1 Kings 8:22-23, 27-30; Psalm 84:3, 4, 5+10, 11; Mark 7:1-13
Today is part of the Ordinary time – after Advent and Christmas seasons and before Lent and Easter season. I always thought that term rather odd; is this time so “ordinary?” In some ways I wonder if we can ever consider any time in our liturgical year as ordinary when you consider all that is written during those times. Miracles and teachings and fulfilling prophesies – certainly not meeting my personal definition of something that is ordinary or routine. Can we ever be ordinary after what we just celebrated with the birth of our Savior? Or knowing and anticipating what is to come in the next months?
Besides, today, February 11, is the celebration of the Feast of Our Lady of Lourdes. Now certainly, one cannot consider that too ordinary. The apparitions of Mary are always such powerful stories, so often involving innocent children who are privileged to see the vision. What I remember most about Lourdes is the movie, Song of St. Bernadette. In searching about this online, I found a great quote from the introduction of the film: “For those who believe in God, no explanation is necessary. For those who do not believe, no explanation is possible.” Isn’t that the bottom for most of our faith – if you believe, you can understand how these miracles can happen. There are far too many times when certain things connect or I am “led” in a certain direction. These are “God things” or what I like to call “God-incidence” way too important to have just happened by chance. I think this basis of faith with having proof helps to explain most of our readings.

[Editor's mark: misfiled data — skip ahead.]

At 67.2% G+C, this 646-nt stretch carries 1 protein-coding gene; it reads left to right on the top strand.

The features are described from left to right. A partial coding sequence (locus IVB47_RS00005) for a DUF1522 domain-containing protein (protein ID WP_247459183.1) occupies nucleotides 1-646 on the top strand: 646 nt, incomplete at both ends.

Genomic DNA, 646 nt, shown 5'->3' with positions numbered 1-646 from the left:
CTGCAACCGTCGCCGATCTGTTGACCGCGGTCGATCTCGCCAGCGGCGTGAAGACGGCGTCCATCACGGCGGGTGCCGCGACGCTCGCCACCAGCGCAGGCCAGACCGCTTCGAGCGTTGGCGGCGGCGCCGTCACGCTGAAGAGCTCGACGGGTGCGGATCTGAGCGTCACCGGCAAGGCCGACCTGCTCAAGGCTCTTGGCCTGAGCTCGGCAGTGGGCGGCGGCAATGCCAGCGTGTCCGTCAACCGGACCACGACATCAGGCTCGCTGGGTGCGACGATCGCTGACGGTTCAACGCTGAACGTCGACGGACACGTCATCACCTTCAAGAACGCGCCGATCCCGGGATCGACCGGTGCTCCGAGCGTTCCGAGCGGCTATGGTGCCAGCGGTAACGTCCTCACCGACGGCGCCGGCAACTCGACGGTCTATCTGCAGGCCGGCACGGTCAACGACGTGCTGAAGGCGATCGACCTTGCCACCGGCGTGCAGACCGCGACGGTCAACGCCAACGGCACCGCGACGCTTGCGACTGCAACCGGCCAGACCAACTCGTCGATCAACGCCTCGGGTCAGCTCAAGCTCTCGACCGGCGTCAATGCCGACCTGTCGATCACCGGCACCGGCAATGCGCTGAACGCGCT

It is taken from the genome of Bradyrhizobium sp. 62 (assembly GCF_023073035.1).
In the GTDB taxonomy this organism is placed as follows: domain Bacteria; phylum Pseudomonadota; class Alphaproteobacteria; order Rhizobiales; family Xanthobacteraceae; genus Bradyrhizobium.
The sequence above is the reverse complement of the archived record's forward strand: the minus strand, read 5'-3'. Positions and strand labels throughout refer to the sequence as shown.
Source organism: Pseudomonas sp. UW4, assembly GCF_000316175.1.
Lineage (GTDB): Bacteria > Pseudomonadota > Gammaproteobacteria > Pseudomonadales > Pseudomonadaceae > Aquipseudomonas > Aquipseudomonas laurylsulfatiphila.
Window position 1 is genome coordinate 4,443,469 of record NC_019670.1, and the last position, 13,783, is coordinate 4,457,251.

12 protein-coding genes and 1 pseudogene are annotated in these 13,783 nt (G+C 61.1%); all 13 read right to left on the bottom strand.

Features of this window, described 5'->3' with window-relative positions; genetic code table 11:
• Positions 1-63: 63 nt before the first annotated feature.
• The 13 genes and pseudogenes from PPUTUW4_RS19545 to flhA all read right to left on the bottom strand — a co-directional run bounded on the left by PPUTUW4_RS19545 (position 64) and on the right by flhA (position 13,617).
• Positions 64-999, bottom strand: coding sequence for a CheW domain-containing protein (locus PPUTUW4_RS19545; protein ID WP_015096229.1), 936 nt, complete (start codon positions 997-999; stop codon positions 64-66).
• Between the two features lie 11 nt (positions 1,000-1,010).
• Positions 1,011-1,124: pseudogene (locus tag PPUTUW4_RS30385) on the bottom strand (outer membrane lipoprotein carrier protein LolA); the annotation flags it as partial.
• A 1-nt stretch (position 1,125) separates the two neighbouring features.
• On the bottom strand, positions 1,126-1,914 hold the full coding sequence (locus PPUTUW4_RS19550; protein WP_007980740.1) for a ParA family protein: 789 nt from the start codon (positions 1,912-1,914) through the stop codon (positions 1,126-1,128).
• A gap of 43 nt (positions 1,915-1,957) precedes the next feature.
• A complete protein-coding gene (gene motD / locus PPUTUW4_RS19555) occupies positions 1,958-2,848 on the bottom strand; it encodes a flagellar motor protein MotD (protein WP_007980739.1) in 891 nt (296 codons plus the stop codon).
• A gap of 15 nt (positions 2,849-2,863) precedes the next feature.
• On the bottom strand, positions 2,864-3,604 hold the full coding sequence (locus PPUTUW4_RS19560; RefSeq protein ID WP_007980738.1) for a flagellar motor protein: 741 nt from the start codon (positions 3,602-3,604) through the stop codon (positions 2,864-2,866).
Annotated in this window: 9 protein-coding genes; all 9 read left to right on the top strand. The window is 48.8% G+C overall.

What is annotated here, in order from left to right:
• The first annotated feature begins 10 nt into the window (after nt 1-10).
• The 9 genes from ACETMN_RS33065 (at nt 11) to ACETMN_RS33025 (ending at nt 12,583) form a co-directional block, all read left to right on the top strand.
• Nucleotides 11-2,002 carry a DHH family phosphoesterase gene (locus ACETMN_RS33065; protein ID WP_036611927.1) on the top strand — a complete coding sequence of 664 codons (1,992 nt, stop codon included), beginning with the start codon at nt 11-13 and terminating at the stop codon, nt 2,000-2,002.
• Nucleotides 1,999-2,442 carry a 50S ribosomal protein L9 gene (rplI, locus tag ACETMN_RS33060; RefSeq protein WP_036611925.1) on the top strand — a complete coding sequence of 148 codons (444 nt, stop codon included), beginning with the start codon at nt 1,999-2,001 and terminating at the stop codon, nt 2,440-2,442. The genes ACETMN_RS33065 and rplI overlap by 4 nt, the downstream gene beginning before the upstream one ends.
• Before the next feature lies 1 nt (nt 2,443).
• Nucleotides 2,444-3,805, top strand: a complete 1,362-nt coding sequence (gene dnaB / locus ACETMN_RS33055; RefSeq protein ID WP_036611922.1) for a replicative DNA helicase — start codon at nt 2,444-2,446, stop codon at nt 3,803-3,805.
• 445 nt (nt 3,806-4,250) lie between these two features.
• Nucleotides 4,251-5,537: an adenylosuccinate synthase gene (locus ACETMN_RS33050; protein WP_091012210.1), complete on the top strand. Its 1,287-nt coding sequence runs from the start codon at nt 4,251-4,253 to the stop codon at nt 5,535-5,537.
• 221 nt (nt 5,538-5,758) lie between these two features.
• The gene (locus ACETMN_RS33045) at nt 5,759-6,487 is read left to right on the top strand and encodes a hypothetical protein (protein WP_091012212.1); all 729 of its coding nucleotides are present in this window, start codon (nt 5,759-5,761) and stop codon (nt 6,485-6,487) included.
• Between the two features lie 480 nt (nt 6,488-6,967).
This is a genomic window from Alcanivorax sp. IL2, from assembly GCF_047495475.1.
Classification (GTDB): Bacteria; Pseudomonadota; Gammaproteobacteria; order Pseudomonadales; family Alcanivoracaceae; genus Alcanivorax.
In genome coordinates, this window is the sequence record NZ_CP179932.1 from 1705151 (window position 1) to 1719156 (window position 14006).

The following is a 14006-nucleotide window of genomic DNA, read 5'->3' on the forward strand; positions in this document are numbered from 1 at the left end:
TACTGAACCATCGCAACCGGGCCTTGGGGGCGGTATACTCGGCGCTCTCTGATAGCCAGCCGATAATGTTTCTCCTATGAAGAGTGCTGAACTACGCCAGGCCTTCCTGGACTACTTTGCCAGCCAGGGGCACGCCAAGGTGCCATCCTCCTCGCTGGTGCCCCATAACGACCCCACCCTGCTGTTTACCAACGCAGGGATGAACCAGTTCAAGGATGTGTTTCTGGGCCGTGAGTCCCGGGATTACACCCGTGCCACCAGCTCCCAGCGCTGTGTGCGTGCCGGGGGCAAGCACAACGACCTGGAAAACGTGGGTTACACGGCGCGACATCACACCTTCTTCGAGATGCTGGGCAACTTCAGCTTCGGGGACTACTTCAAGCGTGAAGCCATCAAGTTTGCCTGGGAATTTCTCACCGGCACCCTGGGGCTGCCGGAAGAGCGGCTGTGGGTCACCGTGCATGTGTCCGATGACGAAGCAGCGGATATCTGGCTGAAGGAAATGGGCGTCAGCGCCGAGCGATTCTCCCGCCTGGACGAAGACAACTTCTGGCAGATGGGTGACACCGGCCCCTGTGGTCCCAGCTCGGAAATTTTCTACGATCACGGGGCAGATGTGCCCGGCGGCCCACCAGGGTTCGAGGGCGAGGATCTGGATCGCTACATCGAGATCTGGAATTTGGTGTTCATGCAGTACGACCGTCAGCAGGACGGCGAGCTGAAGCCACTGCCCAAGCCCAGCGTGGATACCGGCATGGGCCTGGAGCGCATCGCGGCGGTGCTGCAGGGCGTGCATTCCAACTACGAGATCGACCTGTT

I loved the reading about Solomon. Even as a child, he was a favorite Old Testament hero to me. I remember my mother referring often to the famous reading about Solomon making the decision as to the question about to whom the infant really belonged. I think she enjoyed it not only because of the reflection of how very wise Solomon was but also because it demonstrated the love of a mother. Solomon’s wisdom is evident in this reading as well. It is clear that he understood that while he built this temple, the real architect was (is) God. Solomon did not take unnecessary credit for its greatness; rather he emphasized the power of God reflected in it. Definitely, he is still one of my favorites!
The responsorial psalm continues to echo that sentiment of the greater glory of God and our appreciation of his “dwelling place.” I was reminded of so many classic St. Louis Jesuit songs as I read these passages. Knowing that we have a dwelling place of such comfort brings us much peace. The idea of one day in the presence of God being superior to thousands elsewhere is easy to understand. The harder part is living in a way that really reflects that and not being so focused on this “transitional” place and its distractions.
In the gospel, Jesus holds us to task that we go beyond the letter of the law and live the spirit. The critics were focusing on very specific behaviors (the washing of the hands) without regard to the broader picture and intent of why we need to be doing these particular things. It reminded me of how we sometimes in our daily lives lose track of why we are doing certain things – what the true picture may be. For instance, if I spend all my time assuring that my house is immaculate because that is what my children need to be healthy yet spend no time with them what does it matter? Of course, that was never a concern from my children, they never worried I was spending too much time cleaning (perhaps the opposite). If my goal is the well-being of my children, then every action should be consistent with that intent not just performing arbitrary tasks. If my goal is to be closer to God and to prepare myself for a life beyond this one on earth, then every action and how I live my life should be consistent with that intent not just following the letter of the law.
By Nancy Shirley